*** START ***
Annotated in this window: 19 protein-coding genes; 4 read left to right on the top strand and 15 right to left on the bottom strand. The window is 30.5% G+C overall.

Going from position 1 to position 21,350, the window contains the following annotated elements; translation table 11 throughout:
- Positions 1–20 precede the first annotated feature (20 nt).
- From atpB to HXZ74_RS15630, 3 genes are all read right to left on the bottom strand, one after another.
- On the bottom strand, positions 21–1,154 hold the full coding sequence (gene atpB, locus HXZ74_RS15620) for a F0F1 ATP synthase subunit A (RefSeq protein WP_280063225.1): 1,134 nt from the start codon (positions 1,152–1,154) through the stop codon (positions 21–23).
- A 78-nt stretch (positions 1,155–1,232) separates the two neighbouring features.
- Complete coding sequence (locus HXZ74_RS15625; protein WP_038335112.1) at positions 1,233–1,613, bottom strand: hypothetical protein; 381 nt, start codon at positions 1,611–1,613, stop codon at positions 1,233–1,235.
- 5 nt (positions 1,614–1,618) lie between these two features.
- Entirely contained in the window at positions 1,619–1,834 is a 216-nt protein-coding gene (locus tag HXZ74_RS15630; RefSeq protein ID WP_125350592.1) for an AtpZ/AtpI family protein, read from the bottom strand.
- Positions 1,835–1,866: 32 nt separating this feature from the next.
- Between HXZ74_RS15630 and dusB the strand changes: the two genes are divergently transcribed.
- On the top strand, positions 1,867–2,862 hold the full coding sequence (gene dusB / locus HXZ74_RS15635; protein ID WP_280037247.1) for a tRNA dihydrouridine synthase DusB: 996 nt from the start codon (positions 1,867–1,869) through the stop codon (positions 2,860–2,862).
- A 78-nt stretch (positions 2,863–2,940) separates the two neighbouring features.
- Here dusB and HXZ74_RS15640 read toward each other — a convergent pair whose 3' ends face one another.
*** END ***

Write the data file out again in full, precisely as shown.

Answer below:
Annotated in this window: 19 protein-coding genes; 4 read left to right on the top strand and 15 right to left on the bottom strand. The window is 30.5% G+C overall.

Going from position 1 to position 21,350, the window contains the following annotated elements; translation table 11 throughout:
- Positions 1–20 precede the first annotated feature (20 nt).
- From atpB to HXZ74_RS15630, 3 genes are all read right to left on the bottom strand, one after another.
- On the bottom strand, positions 21–1,154 hold the full coding sequence (gene atpB, locus HXZ74_RS15620) for a F0F1 ATP synthase subunit A (RefSeq protein WP_280063225.1): 1,134 nt from the start codon (positions 1,152–1,154) through the stop codon (positions 21–23).
- A 78-nt stretch (positions 1,155–1,232) separates the two neighbouring features.
- Complete coding sequence (locus HXZ74_RS15625; protein WP_038335112.1) at positions 1,233–1,613, bottom strand: hypothetical protein; 381 nt, start codon at positions 1,611–1,613, stop codon at positions 1,233–1,235.
- 5 nt (positions 1,614–1,618) lie between these two features.
- Entirely contained in the window at positions 1,619–1,834 is a 216-nt protein-coding gene (locus tag HXZ74_RS15630; RefSeq protein ID WP_125350592.1) for an AtpZ/AtpI family protein, read from the bottom strand.
- Positions 1,835–1,866: 32 nt separating this feature from the next.
- Between HXZ74_RS15630 and dusB the strand changes: the two genes are divergently transcribed.
- On the top strand, positions 1,867–2,862 hold the full coding sequence (gene dusB / locus HXZ74_RS15635; protein ID WP_280037247.1) for a tRNA dihydrouridine synthase DusB: 996 nt from the start codon (positions 1,867–1,869) through the stop codon (positions 2,860–2,862).
- A 78-nt stretch (positions 2,863–2,940) separates the two neighbouring features.
- Here dusB and HXZ74_RS15640 read toward each other — a convergent pair whose 3' ends face one another.